A bid led by top government, business, higher education and life sciences officials to bring a federal biomedical research agency to Massachusetts is launching Monday with a meeting at the UMass Club in Boston.
Gov. Charlie Baker, Congressman Richard Neal, University of Massachusetts President Marty Meehan and Massachusetts Biotechnology Council CEO Joe Boncore are leading the effort to bring the new Advanced Research Projects Agency, created by the Biden administration and funded with $1 billion in March legislation, to Massachusetts.
The agency is modeled after the Defense Advanced Research Projects Agency, or DARPA, and does not have a headquarters though several states are expected to vie for the opportunity to host it. Boncore, a former state senator from Winthrop, said Massachusetts has "the highest density of biopharma research and development in the country, supported by world-class talent, universities, hospitals, and other research institutions" and that locating the agency here would lead the federal government tap into that ecosystem.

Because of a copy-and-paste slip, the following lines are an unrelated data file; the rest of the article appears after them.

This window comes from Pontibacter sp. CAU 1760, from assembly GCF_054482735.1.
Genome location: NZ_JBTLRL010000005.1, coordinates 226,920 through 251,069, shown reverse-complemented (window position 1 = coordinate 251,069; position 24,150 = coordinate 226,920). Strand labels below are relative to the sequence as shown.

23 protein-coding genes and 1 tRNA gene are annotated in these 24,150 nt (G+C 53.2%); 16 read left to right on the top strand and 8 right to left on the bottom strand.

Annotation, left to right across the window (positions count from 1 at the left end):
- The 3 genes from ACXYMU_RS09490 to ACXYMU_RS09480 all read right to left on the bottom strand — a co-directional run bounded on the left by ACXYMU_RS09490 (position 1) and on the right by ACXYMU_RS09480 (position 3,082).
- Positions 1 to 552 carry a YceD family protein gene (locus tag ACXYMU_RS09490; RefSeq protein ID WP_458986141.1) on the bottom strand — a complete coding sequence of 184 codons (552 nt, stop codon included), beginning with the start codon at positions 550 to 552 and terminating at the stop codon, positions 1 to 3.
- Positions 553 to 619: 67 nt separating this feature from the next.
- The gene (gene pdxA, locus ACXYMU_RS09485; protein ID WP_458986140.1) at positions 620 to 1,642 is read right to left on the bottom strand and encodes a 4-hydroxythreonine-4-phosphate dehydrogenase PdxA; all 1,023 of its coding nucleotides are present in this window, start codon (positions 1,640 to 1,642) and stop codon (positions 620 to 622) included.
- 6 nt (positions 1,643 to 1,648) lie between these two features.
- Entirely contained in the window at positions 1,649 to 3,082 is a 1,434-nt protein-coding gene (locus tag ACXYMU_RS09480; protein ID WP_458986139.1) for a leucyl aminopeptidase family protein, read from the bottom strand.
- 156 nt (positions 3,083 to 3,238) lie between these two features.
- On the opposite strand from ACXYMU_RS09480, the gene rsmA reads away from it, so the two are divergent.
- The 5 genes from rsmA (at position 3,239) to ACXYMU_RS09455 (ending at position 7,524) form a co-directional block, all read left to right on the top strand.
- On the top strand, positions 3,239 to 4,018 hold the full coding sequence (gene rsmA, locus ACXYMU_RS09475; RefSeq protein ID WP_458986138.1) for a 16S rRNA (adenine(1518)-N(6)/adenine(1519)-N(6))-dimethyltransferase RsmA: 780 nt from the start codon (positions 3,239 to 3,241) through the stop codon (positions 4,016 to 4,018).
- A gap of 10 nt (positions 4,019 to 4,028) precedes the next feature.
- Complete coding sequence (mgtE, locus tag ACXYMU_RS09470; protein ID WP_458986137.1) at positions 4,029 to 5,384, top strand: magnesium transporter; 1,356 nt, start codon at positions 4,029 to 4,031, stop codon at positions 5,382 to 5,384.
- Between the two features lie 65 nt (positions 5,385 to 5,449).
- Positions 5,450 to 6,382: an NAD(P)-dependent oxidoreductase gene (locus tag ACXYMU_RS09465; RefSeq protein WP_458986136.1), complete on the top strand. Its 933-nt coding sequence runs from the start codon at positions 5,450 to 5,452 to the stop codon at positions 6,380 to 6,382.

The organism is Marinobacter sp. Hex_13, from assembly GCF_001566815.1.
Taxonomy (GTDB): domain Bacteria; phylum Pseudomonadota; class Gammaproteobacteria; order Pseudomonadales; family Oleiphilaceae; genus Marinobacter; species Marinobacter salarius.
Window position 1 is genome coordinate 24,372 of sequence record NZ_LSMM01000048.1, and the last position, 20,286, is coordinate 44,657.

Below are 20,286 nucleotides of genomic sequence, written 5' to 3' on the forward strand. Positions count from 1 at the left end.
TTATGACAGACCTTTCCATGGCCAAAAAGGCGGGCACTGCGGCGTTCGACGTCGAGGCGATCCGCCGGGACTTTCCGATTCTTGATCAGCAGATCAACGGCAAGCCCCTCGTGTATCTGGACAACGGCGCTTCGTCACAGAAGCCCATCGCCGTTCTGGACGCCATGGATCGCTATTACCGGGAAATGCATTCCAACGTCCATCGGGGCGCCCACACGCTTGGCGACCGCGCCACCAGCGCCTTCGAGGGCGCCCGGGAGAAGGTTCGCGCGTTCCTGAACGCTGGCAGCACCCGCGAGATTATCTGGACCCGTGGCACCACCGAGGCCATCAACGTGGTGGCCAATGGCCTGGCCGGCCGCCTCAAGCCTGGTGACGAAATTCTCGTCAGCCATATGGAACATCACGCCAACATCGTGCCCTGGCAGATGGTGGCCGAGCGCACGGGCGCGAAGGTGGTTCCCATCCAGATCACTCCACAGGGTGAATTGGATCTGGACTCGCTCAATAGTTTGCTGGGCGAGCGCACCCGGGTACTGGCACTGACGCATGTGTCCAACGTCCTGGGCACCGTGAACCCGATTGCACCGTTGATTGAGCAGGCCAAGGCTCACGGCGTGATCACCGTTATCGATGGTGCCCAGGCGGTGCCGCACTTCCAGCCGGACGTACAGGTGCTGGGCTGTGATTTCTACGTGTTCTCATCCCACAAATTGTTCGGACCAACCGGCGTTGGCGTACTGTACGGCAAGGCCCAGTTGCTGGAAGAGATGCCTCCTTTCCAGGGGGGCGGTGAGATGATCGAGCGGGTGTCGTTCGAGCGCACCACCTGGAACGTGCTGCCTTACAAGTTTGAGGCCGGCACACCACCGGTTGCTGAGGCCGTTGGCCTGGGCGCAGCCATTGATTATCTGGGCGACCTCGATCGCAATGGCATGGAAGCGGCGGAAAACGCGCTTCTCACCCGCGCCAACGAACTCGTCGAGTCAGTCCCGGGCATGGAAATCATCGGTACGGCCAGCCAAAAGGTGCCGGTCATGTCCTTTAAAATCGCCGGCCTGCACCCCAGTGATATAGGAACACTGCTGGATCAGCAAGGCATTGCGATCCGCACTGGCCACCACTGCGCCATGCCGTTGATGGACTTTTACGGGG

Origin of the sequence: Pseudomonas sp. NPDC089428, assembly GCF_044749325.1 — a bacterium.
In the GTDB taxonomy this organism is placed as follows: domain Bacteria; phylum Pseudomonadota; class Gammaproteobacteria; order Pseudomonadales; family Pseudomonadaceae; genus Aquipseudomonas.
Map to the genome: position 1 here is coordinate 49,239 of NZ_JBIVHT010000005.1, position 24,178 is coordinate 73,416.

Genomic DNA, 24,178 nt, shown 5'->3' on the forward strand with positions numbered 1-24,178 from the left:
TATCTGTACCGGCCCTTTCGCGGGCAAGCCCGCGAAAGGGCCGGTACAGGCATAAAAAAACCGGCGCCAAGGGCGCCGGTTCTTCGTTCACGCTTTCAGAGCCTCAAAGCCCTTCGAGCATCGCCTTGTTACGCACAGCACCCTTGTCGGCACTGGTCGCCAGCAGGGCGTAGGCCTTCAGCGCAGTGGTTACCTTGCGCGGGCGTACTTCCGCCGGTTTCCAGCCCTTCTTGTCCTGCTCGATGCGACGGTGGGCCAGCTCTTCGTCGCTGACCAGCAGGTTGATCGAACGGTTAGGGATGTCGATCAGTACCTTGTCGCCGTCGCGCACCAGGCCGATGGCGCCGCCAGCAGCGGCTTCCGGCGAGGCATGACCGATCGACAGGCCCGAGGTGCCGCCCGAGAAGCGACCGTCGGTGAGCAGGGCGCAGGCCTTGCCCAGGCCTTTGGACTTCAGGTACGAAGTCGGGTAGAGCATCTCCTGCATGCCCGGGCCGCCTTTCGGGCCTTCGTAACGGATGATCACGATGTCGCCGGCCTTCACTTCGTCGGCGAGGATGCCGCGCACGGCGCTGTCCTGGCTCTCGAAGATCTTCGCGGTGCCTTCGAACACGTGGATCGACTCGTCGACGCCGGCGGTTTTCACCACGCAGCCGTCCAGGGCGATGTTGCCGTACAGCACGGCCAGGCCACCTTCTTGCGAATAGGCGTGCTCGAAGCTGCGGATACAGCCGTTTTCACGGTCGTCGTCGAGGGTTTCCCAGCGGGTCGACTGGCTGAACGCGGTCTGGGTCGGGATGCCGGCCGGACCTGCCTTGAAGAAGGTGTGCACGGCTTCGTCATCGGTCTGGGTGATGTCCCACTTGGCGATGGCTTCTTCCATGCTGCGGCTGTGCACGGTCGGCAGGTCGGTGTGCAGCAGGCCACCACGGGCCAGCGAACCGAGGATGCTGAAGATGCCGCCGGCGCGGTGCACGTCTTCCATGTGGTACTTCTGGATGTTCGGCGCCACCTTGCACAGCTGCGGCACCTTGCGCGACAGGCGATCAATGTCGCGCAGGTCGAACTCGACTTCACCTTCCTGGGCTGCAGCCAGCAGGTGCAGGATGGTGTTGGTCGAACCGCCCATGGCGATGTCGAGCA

"When it comes to healthcare, higher education, and innovation, we are at the forefront of global leadership," Neal said in a statement. "Massachusetts is an international hub for medical research and development, which is why our state is the best location for ARPA-H. I am eager to make this a reality."
Others joining Baker, Neal, Meehan and Boncore at the meeting include Sen. Ed Markey, Congressman Jake Auchincloss, House Speaker Ron Mariano, Housing and Economic Development Secretary Mike Kennealy, Jay Ash of the Massachusetts Competitive Partnership, John Fish of Suffolk Construction, Greater Boston Chamber of Commerce CEO Jim Rooney, and officials from Harvard, Boston University, MIT, UMass Lowell, UMass Boston, the city of Boston, Sen. Elizabeth Warren's office, Wellesley College, Boston College, Northeastern University, Tufts University, the Massachusetts Health and Hospital Association and Mass. Life Sciences Center.